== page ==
Most of us need a computer interface implanted in our brains like we need a hole in our head. That said, there are benefits to bridging the gap between mind and machine. Joel Murphy is the founder of OpenBCI, an inexpensive, and non-invasive, brain-computer interface (BCI) platform. People have used OpenBCI to control robots, compose music by thinking about it, develop games, and help individuals who are "locked in" and can't control their bodies communicate with the outside world. Mark Frauenfelder and I interviewed Joel about open source, DIY neurotech in this episode of For Future Reference, a new podcast from Institute for the Future:
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This Friday through Sunday in San Francisco, my extreme maker pals Kal Spelletich (Survival Research Labs, Seemen) and Mitch Altman (Noisebridge, TV-B-Gone) invite you to what's sure to be a mind-bending experience of neuro-robotic weirdness and art at The Lab
. From the description of the installation:
Split-Brain Robotics: Harvesting Brain Data for Robotic Mayhem and Enlightenment
An interactive audience participatory performance with two custom built 16’ tall robots, each identical, each controlled by the left and right side brainwaves of audience participants.
A hacked and customized brainwave monitor reads audience participants' right side and left side brainwaves to make the two robots move, collaborate, interact, fight, and even "kiss". Their live streaming brain data runs the two robots! Volunteers’ (your!) thoughts are brought to life through robotic actions.
When they do “correctly” interact, symbolic and metaphoric events will happen, activating, lasers, lights, fog, robotic eye views projections, sounds, chaos.
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A team of Israeli scientists devised a system by which a person can use their thoughts alone to trigger tiny DNA-based nanorobots inside a living creature to release a drug.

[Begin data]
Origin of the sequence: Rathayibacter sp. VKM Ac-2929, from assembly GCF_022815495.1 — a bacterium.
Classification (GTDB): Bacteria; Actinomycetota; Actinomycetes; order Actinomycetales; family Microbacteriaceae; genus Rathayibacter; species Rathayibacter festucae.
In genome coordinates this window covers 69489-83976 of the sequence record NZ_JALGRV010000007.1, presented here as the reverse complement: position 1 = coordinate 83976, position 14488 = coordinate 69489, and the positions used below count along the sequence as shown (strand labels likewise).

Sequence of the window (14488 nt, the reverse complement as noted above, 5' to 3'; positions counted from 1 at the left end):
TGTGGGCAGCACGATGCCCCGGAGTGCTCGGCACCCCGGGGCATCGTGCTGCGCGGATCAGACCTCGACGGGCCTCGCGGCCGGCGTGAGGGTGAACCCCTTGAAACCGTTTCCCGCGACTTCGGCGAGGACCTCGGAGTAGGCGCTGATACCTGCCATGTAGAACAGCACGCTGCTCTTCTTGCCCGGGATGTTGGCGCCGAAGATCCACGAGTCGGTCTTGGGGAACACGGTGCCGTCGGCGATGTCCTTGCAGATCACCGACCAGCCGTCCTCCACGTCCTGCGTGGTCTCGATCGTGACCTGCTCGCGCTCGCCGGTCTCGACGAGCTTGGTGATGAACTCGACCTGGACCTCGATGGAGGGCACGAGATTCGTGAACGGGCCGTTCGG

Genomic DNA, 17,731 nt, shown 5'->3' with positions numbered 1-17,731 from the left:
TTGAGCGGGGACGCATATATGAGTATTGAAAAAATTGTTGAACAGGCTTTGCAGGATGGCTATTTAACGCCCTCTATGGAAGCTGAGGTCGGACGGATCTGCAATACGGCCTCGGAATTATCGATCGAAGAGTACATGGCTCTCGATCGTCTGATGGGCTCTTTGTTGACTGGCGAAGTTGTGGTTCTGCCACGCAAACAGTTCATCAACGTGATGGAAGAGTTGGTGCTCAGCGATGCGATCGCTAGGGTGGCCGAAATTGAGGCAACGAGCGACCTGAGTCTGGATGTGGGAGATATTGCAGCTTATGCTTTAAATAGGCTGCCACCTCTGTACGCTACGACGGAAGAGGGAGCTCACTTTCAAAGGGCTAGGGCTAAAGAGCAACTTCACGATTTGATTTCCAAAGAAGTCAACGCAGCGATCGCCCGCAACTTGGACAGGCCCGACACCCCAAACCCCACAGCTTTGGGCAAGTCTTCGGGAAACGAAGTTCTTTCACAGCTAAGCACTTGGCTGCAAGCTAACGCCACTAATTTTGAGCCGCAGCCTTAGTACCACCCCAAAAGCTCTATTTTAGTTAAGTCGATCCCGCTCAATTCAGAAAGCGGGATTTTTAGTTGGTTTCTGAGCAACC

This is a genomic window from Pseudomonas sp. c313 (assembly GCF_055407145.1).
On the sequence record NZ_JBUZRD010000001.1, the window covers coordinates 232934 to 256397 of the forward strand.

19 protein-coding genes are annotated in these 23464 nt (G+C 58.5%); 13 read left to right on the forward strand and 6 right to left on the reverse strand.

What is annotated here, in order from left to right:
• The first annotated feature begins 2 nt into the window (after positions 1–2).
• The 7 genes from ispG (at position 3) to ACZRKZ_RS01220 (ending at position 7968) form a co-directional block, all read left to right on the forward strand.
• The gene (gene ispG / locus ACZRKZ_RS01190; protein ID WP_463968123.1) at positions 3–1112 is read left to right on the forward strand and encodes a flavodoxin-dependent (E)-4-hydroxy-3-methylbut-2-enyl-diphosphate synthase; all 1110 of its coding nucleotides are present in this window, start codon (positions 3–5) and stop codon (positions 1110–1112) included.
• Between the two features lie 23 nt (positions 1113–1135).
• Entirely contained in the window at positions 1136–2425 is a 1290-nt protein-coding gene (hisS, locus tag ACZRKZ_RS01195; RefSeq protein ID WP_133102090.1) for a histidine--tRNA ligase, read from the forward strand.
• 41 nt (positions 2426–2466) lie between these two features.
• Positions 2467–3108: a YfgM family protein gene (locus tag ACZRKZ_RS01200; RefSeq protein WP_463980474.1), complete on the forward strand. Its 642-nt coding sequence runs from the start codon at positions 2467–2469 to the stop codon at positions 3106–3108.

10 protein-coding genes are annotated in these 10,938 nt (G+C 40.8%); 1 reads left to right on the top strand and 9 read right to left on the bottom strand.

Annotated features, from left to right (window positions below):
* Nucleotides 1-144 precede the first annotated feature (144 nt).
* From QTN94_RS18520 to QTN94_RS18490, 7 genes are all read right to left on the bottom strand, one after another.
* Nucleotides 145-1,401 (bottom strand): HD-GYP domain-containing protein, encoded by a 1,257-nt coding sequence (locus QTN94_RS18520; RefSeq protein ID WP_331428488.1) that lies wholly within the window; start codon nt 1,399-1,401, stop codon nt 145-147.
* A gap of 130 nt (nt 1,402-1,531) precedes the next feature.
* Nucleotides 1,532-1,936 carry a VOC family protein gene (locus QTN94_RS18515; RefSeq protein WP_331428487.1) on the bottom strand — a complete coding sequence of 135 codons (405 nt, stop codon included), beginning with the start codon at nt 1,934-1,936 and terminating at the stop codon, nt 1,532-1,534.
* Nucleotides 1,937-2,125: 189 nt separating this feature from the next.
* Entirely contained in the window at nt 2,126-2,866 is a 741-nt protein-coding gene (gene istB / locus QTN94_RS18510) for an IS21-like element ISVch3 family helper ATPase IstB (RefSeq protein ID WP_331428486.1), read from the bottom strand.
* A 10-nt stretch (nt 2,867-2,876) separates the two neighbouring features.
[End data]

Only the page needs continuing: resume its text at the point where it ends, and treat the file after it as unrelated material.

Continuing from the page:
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For more than a decade, University of Southern California neuro-engineer Theodore Berger has been working on an artificial hippocampus, an electronic aid for the part of the brain that scientists believe
encodes experiences as long-term memories. Now Berger and a new startup called Kernel are confident that the device is ready for prime time.
"We’re testing it in humans now, and getting good initial results,” Berger told IEEE Spectrum. “We’re going to go forward with the goal of commercializing this prosthesis.”
In Berger’s approach, electrodes in the hippocampus first record electrical signals from certain neurons as they learn something new and encode the memory. These electrical signals are the result of neurons “firing” in specific patterns. Berger studied how electrical signals associated with learning are translated into signals associated with storing that information in long-term memory. Then his lab built mathematical models that take any input (learning) signal, and produce the proper output (memory) signal.
An implant could help someone whose hippocampus doesn't properly turn information into memories.
An implanted memory prosthetic would have electrodes to record signals during learning, a microprocessor to do the computations, and electrodes that stimulate neurons to encode the information as a memory.
For people who have difficulty forming lasting memories on their own, the prosthetic would provide a boost. “We take these memory codes, enhance them, and put them back into the brain,” Berger says. “If we can do that consistently, then we’ll be ready to go.”
"New Startup Aims to Commercialize a Brain Prosthetic to Improve Memory" (IEEE Spectrum) Read the rest
Over at Backchannel, I wrote about how brain tech could transform how we work in the future, from displays that react to our mental state to offices that respond to our brainwaves.
Stanford and University of California neuroscientist Melina Uncapher is currently leading a pilot study with a large technology company to use mobile EEG tracking to study how the office environment — from lighting to natural views to noise levels — impacts the brain, cognition, productivity, and wellness of workers. Prepping a room for a big brainstorm? Maybe it’s time to change the light color.
“If you want to encourage abstract thinking and creative ideas, do you pump in more oxygen or less?” says Uncapher, a fellow at Institute for the Future. “Do you raise the ceiling height? Do you make sure you have a view of the natural environment, simulated or real? And if you want people to be more heads-down, is it better for them to be in a room with a lower ceiling?”
The goal, she explains, would be to develop a “quantified environment” that you could precisely tune to different types of working modes.
"Our Highest Selves?" (Backchannel)
(Illustration by Anna Vignet)
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